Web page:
But Wadsworth doesn’t see the channels as competing. “They each serve a purpose and deliver an entirely different experience for the audience.” A blog invites engagement with the author through comments and discussion, while a podcast “can serve up a variety of opinions on a topic and examine that topic very deeply depending on how it’s structured. There may be a case to have both in your thought leadership toolbox.”
Channels like video have made it easier for marketers to build thought leadership programs, observes Mark Nardone, executive vice president of PAN Communications. The live nature of webinars can help build an instant connection with the audience. But he cautions that this style of content delivery comes with a bigger margin for error. In simple terms, not everyone is suited to video or audio, and if they want to use it, they need to learn how. “It’s easy to come off as rehearsed or inauthentic if you don’t adjust your tone, and that’s where thought leadership becomes less powerful,” he cautions.
His advice is to “find a platform that you’re comfortable with and that suits your brand but also reaches your target audience. Focus your efforts there. Don’t chase the next shiny object just because your neighbor is doing it. Your thought leadership program will be more impactful if you tailor it to the channels that fit your strategy and the needs of your customers.”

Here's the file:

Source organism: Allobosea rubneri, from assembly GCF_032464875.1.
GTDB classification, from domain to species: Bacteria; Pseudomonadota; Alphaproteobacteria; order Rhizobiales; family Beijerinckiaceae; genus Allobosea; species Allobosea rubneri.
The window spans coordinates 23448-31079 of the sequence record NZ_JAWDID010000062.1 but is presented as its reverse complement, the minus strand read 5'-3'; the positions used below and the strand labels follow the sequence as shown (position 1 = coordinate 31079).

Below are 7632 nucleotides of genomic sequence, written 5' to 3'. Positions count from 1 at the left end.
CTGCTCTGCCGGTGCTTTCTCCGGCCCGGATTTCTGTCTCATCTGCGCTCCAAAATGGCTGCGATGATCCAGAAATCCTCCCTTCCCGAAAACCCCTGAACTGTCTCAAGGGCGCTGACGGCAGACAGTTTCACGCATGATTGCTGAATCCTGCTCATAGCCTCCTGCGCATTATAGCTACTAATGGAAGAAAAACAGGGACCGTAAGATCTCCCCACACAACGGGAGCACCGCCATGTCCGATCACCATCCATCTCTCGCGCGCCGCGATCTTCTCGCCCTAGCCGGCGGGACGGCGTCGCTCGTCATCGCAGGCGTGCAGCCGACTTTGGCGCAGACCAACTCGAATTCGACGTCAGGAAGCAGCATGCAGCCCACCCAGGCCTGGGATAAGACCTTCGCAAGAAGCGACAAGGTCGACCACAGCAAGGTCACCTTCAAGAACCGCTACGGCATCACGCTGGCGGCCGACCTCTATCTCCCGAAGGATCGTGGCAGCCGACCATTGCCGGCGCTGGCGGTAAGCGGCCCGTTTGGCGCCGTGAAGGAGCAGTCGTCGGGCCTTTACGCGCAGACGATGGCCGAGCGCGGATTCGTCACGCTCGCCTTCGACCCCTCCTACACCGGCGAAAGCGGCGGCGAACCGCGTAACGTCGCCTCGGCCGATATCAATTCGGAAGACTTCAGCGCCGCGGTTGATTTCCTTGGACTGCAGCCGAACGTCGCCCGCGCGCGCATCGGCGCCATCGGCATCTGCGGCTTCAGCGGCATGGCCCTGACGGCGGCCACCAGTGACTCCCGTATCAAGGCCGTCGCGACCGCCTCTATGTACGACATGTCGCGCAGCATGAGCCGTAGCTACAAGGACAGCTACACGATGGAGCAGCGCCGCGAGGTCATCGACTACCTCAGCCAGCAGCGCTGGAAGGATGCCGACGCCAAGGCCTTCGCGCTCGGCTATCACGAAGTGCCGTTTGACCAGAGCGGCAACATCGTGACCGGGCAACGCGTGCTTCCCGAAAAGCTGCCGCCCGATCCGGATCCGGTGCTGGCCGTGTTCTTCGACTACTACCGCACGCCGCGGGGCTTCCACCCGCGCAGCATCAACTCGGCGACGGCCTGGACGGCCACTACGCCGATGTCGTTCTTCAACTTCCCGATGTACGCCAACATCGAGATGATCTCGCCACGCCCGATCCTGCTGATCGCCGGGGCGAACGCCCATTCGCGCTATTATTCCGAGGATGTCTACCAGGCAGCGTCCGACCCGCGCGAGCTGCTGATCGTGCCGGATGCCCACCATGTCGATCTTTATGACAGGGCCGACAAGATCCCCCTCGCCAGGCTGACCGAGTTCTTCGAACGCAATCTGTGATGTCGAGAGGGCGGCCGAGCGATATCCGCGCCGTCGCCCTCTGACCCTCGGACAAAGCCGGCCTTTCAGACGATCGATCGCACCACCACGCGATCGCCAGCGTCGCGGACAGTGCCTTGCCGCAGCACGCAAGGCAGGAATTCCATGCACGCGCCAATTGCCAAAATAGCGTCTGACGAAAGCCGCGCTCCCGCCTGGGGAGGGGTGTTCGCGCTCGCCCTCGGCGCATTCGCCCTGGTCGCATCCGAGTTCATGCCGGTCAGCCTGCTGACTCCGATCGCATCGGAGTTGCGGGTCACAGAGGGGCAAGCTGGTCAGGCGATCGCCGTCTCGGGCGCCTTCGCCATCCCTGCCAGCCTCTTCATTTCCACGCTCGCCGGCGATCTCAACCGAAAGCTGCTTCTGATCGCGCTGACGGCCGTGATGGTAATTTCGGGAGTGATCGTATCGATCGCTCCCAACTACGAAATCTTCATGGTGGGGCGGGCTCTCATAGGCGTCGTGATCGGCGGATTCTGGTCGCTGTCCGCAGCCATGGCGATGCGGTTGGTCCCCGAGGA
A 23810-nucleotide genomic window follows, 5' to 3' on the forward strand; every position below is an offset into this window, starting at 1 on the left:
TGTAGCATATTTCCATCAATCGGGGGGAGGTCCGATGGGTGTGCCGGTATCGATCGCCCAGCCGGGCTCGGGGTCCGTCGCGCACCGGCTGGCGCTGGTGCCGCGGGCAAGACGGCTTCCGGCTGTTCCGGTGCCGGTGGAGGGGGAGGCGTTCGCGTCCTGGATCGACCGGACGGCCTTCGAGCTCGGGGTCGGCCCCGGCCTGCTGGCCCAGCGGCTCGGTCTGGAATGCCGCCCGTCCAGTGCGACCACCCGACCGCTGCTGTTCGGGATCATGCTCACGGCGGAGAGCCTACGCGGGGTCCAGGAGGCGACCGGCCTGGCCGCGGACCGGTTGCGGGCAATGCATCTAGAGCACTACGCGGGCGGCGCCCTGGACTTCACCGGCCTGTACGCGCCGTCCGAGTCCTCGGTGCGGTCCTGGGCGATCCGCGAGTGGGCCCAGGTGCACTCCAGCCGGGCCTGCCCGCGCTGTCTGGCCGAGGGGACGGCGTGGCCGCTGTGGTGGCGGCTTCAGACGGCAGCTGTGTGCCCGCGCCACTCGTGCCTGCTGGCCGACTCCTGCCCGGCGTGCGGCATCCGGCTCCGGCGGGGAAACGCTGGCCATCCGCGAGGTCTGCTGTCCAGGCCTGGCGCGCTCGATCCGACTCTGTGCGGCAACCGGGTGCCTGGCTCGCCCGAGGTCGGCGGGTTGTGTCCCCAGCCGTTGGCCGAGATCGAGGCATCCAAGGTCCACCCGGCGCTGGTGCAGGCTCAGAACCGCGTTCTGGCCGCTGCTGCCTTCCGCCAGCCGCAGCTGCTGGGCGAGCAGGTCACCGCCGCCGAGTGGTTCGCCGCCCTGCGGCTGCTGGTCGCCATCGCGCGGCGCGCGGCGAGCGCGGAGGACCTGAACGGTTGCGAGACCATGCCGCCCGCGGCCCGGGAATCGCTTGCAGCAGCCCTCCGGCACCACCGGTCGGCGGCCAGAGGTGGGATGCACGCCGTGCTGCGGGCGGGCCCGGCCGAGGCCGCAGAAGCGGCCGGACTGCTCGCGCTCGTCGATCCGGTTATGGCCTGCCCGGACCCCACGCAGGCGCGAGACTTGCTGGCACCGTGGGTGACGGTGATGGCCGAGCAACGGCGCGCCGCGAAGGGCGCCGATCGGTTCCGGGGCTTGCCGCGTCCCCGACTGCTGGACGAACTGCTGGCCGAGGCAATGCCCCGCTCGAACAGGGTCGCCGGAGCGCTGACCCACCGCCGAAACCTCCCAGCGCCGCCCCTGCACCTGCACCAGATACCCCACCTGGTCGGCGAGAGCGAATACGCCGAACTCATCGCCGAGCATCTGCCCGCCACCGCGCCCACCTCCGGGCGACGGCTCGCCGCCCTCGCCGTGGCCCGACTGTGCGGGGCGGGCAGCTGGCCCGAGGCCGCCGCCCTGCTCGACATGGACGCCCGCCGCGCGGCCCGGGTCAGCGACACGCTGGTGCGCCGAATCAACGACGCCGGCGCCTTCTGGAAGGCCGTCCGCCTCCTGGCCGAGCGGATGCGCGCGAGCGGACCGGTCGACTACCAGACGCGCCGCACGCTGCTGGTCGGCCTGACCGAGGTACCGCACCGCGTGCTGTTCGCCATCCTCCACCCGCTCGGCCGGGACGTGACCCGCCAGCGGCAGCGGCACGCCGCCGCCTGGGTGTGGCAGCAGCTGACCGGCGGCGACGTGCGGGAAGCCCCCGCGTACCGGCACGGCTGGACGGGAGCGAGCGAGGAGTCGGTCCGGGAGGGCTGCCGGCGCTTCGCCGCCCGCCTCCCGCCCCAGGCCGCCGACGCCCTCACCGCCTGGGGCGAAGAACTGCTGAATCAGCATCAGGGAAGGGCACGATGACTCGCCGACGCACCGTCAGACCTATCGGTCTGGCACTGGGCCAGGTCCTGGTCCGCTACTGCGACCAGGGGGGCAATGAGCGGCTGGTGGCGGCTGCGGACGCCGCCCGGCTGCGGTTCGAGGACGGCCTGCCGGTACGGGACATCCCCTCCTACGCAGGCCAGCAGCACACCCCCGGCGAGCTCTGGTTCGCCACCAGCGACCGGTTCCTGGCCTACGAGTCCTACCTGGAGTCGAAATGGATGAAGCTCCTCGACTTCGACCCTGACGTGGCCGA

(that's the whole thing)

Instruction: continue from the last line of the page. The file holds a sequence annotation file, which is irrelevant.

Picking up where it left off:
'That’s the antithesis of thought leadership'
There is still a place for old-world techniques. Eric Channing Brown, vice president of corporate marketing and communications at DataStax, a data management company in the Bay Area, sees earned media as “less impactful” today for carrying a thought leadership message as “narratives become more diluted and competition for space is too fierce”. Wadsworth disagrees, but sees even more value in face-to-face communications channels, which can still enable some of the strongest connections with audiences.
The fundamentals of thought leadership haven’t changed, although content today “has to be pithier and more actionable” than it once was, Channing Brown says. It should also never be salesy. “People can always sniff out when they are being sold to, and that’s the antithesis of thought leadership,” Wadsworth says.
When tempted to go down this route, it bears looking to standout examples of B2B thought leadership such as IBM’s ongoing ‘Smarter Planet’ campaign. Instead of focusing on the company, the initiative starts with the premise of what IBM aims to offer—systems to make things work better—and brings in numerous outside examples to bring the concept to life in a credible way.
Opinions need to be relatable while being original. Sometimes “people try so hard to be unique that they cease to be relevant”, says Channing Brown. “Or they project too far into the future.”